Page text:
Season: 4, Episodes: 3, Faction: Freighter
Captain Gault was the Australian captain of the freighter Kahana.
On the freighter (Days 96-99)
4×05 – The Constant
Gault ordered Omar and Keamy to fetch Frank Lapidus from the sickbay so that he could talk to the pilot. When they arrived, Sayid, who was being held in sickbay, requested to talk to the captain as well, but Omar discounted Sayid’s request. (“The Constant”)
4×07 – Ji Yeon
After Regina committed suicide, Gault ordered the crew to refrain from trying to rescue her. He informed Sayid and Desmond that the engines of the boat had been sabotaged, that his orders, from Charles Widmore, the freighter’s owner, were to move the freighter to “safer waters” away from the Island once the engines had been repaired. Gault showed the two the flight data recorder (“black box”) recovered from the purported wreckage of Oceanic Flight 815. The ship’s physician Ray volunteered his opinion of the captain to Sayid: the Captain “tells it like it is,” but the two had “better not cross him.” (“Ji Yeon”)
4×08 – Meet Kevin Johnson
That night, Gault discovered two crewmembers attempting to escape the freighter in the ship’s tender. He beat the would-be deserters with his fists, telling the other crewmembers that he was doing so to save their lives, reminding them of the fates of George Minkowski and Brandon, who had earlier made an ill-fated voyage in the ship’s tender and died of the effects of time-transported consciousness.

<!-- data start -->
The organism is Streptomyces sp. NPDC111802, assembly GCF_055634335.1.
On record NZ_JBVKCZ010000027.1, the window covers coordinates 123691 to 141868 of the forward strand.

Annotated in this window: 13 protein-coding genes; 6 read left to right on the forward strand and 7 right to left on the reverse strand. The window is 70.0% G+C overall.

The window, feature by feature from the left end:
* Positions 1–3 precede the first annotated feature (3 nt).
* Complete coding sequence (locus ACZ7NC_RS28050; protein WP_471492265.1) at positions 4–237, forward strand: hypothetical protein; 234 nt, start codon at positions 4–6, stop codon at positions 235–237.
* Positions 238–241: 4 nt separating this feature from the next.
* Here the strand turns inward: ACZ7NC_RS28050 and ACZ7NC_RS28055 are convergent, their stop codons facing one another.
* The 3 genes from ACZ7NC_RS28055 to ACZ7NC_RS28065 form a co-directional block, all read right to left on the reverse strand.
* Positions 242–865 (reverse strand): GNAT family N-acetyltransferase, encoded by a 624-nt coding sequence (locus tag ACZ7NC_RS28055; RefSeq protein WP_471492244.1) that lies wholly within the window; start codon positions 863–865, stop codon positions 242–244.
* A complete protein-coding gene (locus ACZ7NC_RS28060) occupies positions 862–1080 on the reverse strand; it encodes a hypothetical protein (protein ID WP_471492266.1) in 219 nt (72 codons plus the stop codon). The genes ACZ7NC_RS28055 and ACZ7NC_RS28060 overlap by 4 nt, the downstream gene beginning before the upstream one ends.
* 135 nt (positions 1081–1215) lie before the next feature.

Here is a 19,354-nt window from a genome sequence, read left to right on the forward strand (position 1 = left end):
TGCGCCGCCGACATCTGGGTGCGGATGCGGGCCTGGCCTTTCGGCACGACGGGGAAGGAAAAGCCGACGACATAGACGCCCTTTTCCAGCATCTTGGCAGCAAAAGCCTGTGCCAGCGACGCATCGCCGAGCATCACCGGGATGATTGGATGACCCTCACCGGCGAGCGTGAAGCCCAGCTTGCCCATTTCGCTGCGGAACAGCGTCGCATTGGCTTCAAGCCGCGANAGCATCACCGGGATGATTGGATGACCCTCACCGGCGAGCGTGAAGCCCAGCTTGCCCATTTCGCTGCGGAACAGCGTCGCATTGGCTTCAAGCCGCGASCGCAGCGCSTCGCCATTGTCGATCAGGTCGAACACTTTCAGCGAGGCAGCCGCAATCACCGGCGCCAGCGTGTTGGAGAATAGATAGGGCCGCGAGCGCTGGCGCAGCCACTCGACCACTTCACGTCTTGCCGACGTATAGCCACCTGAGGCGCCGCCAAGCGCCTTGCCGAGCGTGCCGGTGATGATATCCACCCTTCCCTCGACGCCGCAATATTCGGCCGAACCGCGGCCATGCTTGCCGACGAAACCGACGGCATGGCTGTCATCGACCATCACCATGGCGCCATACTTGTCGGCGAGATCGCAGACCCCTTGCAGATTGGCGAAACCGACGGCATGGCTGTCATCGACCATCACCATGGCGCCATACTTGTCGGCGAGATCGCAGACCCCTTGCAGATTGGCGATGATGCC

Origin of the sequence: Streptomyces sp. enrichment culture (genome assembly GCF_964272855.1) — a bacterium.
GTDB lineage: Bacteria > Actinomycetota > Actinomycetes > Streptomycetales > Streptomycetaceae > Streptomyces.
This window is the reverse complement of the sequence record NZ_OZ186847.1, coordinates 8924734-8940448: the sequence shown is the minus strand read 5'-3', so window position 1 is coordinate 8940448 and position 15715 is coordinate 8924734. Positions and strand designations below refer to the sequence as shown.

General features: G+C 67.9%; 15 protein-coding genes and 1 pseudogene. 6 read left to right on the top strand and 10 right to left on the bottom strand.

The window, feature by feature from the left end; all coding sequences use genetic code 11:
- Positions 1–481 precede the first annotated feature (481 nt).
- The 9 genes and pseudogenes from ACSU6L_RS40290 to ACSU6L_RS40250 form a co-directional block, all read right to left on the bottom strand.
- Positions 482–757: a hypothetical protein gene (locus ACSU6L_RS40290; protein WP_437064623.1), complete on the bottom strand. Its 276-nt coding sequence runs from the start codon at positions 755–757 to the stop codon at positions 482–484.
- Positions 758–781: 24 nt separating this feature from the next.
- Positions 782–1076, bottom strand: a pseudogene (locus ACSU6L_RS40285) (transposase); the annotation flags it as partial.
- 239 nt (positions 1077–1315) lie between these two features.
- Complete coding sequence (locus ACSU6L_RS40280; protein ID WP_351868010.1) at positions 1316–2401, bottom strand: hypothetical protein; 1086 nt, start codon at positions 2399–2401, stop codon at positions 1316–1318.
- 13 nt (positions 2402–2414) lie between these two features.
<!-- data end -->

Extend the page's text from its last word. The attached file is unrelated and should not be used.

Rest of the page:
Later, Sayid and Desmond burst into Gault’s room with Michael, and Sayid reveals that Michael is the saboteur and that his name is not Kevin Johnson. Gault stares at them and does not answer. (“Meet Kevin Johnson”)
4×11 – Cabin Fever
The helicopter, having gone to the Island on a mission, returned with a badly wounded crew member, Mayhew.
Keamy immediately accused Gault of ratting him out to Benjamin Linus, because Ben knew Keamy’s history. Gault denied this, taking Keamy to Michael. Keamy attempted to kill Michael once discovering he was the rat, even though Gault tried to stop him. However, the handgun would not fire and Michael was spared. Gault then revealed to Keamy that Michael was needed to fix the engines, since Michael broke them. Keamy then confronted Gault for his key, which Gault refused to give up, stating that Keamy was suffering from the same sickness that afflicted Regina. However, Keamy forcefully took Gault’s key, which was used with Keamy’s key to unlock a safe with a secondary protocol book in it. Keamy gave Gault his handgun and told him to fix it.
Gault was shocked when Keamy threatened to torch the island, and was ordered by Keamy to fix his gun.
Gault then found Sayid and Desmond on the deck, and instructed them to hide from Keamy. However, Sayid counterproposed, and asked for the Zodiac raft of the Freighter. Gault agreed, and Sayid set off on the boat.
That night, as Keamy prepared to leave, Lapidus was having second thoughts about flying the mercenaries to the island after talking to Michael. After watching Keamy slit Ray’s throat, Gault confronted him, firing a warning shot with the now operational handgun and telling him to stand down. Keamy then revealed a device strapped to his arm.